Brendan Shanahan, freshly minted as the NHL’s first VJ, has a bone to pick. The veteran of five NHL teams says it’s unfair for people to dump on Colin Campbell, his predecessor as czar of NHL discipline, “He’s the reason I am in this job,” Shanahan told us Wednesday. “He’s still a major part of this department, he has supported all the changes, and he’s a great hockey person. I don’t think he gets the credit he deserves for what’s happening in the game right now. He made it better, and he improved it.”
Well, okay, point taken. Shanahan doesn’t want people to build him up at Campbell’s expense. And maybe Shanahan’s ascendant profile is a product of good timing. But for those simply watching from the outside, Shanahan’s slick video presentation and cogent explanations have seemed a quantum leap from Campbell’s Wacky Wheel of Justice. Already, he’s issued a body of work that, if not making the miscreants happy, has satisfied the public, who just happen to pay the bills.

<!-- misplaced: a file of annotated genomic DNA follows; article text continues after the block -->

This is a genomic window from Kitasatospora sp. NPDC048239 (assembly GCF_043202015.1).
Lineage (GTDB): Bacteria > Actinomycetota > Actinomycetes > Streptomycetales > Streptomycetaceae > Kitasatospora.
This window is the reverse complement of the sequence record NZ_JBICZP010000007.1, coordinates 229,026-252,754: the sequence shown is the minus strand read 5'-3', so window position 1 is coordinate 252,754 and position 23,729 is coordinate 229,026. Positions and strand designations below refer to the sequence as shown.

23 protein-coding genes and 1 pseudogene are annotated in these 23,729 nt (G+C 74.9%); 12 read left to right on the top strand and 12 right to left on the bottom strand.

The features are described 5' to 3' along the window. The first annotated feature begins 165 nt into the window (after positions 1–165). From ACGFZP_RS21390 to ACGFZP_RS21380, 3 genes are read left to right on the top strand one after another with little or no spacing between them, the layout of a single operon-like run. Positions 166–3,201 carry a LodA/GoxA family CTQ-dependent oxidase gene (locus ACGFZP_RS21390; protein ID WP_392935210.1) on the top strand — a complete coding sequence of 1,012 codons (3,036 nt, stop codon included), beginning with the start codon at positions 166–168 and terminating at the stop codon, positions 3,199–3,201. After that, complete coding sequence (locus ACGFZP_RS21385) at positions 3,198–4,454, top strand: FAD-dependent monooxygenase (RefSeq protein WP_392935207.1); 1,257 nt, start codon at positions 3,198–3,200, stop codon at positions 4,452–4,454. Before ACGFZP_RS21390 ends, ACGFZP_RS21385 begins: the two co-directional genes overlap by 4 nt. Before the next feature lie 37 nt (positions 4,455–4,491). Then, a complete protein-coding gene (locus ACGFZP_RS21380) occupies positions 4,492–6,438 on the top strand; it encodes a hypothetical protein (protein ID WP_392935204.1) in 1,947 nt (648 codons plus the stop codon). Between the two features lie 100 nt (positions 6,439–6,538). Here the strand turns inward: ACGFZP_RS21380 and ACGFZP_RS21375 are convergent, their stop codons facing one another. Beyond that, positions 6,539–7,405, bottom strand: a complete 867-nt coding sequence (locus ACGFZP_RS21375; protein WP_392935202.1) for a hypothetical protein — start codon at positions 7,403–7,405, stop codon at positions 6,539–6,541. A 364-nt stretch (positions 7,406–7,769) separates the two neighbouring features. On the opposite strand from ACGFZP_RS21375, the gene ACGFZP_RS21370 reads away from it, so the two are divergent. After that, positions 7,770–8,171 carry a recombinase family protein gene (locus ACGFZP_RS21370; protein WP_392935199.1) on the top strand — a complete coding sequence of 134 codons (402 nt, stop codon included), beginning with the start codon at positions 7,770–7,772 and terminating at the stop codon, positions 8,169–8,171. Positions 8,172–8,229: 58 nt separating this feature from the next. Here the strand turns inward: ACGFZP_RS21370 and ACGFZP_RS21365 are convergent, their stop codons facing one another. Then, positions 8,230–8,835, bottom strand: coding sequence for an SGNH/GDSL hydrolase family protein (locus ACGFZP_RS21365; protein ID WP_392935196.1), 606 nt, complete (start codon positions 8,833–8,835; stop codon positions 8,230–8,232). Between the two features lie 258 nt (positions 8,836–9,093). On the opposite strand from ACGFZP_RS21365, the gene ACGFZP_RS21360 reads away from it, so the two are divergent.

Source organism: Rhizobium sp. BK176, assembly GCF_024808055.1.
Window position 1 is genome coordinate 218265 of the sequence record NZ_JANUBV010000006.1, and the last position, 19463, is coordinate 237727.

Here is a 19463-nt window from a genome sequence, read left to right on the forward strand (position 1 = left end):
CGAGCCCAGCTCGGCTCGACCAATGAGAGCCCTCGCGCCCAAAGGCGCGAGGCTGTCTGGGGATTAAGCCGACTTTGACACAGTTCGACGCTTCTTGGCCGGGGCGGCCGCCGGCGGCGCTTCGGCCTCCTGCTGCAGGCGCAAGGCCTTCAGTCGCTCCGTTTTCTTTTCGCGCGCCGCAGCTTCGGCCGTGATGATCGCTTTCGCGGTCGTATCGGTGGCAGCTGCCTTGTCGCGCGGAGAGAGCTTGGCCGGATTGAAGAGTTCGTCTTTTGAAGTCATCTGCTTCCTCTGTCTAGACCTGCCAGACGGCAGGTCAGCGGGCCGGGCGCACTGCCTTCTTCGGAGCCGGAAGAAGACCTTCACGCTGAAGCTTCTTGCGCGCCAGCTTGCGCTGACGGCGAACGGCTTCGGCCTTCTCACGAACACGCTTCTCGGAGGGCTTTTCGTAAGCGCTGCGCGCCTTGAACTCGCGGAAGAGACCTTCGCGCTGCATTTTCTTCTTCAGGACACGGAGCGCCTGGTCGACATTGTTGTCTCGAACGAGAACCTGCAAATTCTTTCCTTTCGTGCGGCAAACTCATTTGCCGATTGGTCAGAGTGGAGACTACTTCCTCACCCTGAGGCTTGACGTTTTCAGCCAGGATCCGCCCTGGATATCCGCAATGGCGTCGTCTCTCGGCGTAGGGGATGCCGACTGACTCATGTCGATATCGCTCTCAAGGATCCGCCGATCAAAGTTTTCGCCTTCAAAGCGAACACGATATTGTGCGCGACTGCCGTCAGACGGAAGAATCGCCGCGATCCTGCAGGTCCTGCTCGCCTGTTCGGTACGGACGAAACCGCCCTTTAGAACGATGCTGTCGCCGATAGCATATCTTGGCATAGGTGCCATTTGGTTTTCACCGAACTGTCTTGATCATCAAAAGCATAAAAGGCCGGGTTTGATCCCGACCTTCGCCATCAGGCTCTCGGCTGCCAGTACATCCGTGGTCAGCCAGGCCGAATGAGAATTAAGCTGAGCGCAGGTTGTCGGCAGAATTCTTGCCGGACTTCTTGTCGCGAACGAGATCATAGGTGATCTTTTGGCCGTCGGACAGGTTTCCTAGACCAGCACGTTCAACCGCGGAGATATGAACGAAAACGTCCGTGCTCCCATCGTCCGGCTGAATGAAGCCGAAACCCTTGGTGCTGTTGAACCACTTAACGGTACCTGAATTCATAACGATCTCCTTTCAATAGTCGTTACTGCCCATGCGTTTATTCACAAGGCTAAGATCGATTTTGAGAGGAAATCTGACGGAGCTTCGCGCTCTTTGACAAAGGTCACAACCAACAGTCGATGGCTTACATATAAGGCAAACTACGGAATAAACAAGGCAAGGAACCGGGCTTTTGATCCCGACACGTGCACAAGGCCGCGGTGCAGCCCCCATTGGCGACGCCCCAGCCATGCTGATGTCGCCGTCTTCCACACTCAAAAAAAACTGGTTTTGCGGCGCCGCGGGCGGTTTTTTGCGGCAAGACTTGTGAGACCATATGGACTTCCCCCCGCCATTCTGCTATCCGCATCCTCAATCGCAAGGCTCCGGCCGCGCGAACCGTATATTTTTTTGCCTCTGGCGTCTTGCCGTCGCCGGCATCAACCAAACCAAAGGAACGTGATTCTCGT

Campbell, who is still vice-president of NHL hockey operations, seemed an earnest, well-meaning guy who was often out of his depth as he spitballed justice for the NHL. He couldn’t tell conflict of interest if it walked up and shook his hand. With his hat dance of recusing himself when decisions involved his son Gregory of the Bruins but not when it involved the teams Gregory directly competed with in the Northeast, Campbell’s logic had the worst effect possible: its erratic logic left players believing there was a grey zone in which they could still operate without incurring penalty. That, in turn, undermined referees’ authority. Other than that...
Okay, thus endeth the lecture. In his sincere attempt to deflect criticism of Campbell, Shanahan is doing the Canadian hockey player thing. Head down, it’s a team game at NHL head office. Understood. The same applies to the videos. While NHL sources have told us that the video concept was Shanahan’s, the veteran NHL star says no, it was the idea of NHL commissioner Gary Bettman.